Parliament joins Nema in clearing tycoon Sudhir’s Lake Victoria hotel project

A multibillion project that is expected to give an upgrade to the hospitality industry in Uganda is finally set to be constructed when Uganda’s top tycoon Sudhir Ruparelia puts the architectural designs into reality.

Considered Uganda’s richest man, Sudhir who made his money through real estate and hospitality had set aside $100m (about Shs384b) to construct the hotel but faced protests from environmentalists who challenged the closeness of the project to Lake Victoria.

The facility which will have a convention centre, restaurants and marina will be one of the exciting sceneries to those arriving in Uganda through Entebbe International Airport as its location at Kitubulu occupies the site that was known as Ssese Gateway Beach.

National Environmental Management Authority (Nema) however, on July 28 gave a lifeline to the tycoon and his Speke Hotel (1996) limited by granting permission to construct the new facility after getting certified with the master plan.

“This followed the conclusion to Nema’s satisfaction of the project design review and adjustments by the developer under the guidance of Nema, to address all issues that would compromise the integrity of Lake Victoria and the surrounding environment,” reads part of the statement.

Several conditions were agreed upon between the environmental regulator and the real estate mogul. These conditions include; no permanent structures within 20 meters of the waterline because this would pose a siltation risk; no soil dumping into the lake; and no waste discharge into the water.
These conditions must be followed during construction and during the implementation of the project that targets future international events like summits and conventions.

Known for taking decisions against the actions of the government agencies under its oversight role, Parliament of Uganda is set to back Nema on its conditions for the sustainability of the ecosystem when the hotel project is completed.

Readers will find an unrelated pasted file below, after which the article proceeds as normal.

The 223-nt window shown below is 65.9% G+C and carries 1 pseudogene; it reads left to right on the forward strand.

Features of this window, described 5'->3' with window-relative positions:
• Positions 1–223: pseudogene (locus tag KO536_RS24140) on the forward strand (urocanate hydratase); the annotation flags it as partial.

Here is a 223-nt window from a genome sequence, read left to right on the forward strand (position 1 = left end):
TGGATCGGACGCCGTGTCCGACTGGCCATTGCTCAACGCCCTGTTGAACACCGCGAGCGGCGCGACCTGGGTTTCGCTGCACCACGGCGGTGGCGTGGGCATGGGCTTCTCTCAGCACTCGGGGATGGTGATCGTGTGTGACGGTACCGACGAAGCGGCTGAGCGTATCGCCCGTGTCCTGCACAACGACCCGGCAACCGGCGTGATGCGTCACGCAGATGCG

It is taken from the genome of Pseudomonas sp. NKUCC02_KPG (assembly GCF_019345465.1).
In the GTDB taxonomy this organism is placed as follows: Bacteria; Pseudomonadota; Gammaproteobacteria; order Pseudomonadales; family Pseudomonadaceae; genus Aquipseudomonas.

The Committee on Natural Resources has agreed with the position of Nema and a report is expected soon for the endorsement of the entire House.
Emmanuel Otala, the Committee Chairman read out the conditions that the legislators have put forward after meeting with officials from Nema and Wakiso District local government.

The legislators who said they cannot stand in the way of such a development that will boost the economy through providing employment to Ugandans now want the tycoon to put strong gabions to protect the lake shores; plant grass to ensure there is a good landscape; and have the buildings being within 200 meters radius of offshore region.

In the Nema document that guided the MPs, the construction of the hotel is supposed to protect the land that is always taken up by increasing water levels and this should not be reclaimed when the water levels drop.

Lake Victoria, shared between Uganda, Kenya and Tanzania is known for instances of increasing water levels. The Lake is the worldly known source of the River Nile though some studies trace the river from the Rwenzori Mountains.

Nema clashed with Sudhir in December last year when it made the move to halt the preparation works at the site on allegations that contractors were dumping murrum into the lake as a way of recovering the original area that had been submerged by the increase in water volumes.

Sudhir is the proprietor of the Speke Resort Hotel and the Commonwealth resort at Munyonyo also on the lake shores of Lake Victoria. These facilities that hosted the late Queen Elizabeth II when she visited Uganda for the Commonwealth Heads of Governments Meeting (CHOGM) in 2007 are constructed within reasonable space from the buffer zone.

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